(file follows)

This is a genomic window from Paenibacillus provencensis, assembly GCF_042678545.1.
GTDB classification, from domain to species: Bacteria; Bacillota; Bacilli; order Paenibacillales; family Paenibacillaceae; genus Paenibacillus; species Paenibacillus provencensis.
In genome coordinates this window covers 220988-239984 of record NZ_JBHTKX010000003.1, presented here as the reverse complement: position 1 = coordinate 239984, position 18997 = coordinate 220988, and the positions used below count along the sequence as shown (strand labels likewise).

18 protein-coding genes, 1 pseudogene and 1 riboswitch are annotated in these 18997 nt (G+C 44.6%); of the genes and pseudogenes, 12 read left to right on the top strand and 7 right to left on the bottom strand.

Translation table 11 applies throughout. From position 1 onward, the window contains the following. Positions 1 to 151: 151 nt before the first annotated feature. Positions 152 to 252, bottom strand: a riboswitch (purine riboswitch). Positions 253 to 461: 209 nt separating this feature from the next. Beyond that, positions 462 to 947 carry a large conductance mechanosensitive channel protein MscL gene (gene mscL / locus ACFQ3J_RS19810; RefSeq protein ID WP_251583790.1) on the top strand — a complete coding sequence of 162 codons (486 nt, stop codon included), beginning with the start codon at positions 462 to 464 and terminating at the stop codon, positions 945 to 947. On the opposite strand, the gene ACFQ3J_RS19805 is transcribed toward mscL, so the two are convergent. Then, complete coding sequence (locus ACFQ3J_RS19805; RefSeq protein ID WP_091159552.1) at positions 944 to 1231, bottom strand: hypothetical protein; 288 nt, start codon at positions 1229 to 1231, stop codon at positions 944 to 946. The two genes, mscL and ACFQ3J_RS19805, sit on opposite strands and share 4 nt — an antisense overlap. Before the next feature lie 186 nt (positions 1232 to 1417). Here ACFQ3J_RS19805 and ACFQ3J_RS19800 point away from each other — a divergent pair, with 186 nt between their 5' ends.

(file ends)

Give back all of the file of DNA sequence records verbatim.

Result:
This is a genomic window from Paenibacillus provencensis, assembly GCF_042678545.1.
GTDB classification, from domain to species: Bacteria; Bacillota; Bacilli; order Paenibacillales; family Paenibacillaceae; genus Paenibacillus; species Paenibacillus provencensis.
In genome coordinates this window covers 220988-239984 of record NZ_JBHTKX010000003.1, presented here as the reverse complement: position 1 = coordinate 239984, position 18997 = coordinate 220988, and the positions used below count along the sequence as shown (strand labels likewise).

18 protein-coding genes, 1 pseudogene and 1 riboswitch are annotated in these 18997 nt (G+C 44.6%); of the genes and pseudogenes, 12 read left to right on the top strand and 7 right to left on the bottom strand.

Translation table 11 applies throughout. From position 1 onward, the window contains the following. Positions 1 to 151: 151 nt before the first annotated feature. Positions 152 to 252, bottom strand: a riboswitch (purine riboswitch). Positions 253 to 461: 209 nt separating this feature from the next. Beyond that, positions 462 to 947 carry a large conductance mechanosensitive channel protein MscL gene (gene mscL / locus ACFQ3J_RS19810; RefSeq protein ID WP_251583790.1) on the top strand — a complete coding sequence of 162 codons (486 nt, stop codon included), beginning with the start codon at positions 462 to 464 and terminating at the stop codon, positions 945 to 947. On the opposite strand, the gene ACFQ3J_RS19805 is transcribed toward mscL, so the two are convergent. Then, complete coding sequence (locus ACFQ3J_RS19805; RefSeq protein ID WP_091159552.1) at positions 944 to 1231, bottom strand: hypothetical protein; 288 nt, start codon at positions 1229 to 1231, stop codon at positions 944 to 946. The two genes, mscL and ACFQ3J_RS19805, sit on opposite strands and share 4 nt — an antisense overlap. Before the next feature lie 186 nt (positions 1232 to 1417). Here ACFQ3J_RS19805 and ACFQ3J_RS19800 point away from each other — a divergent pair, with 186 nt between their 5' ends.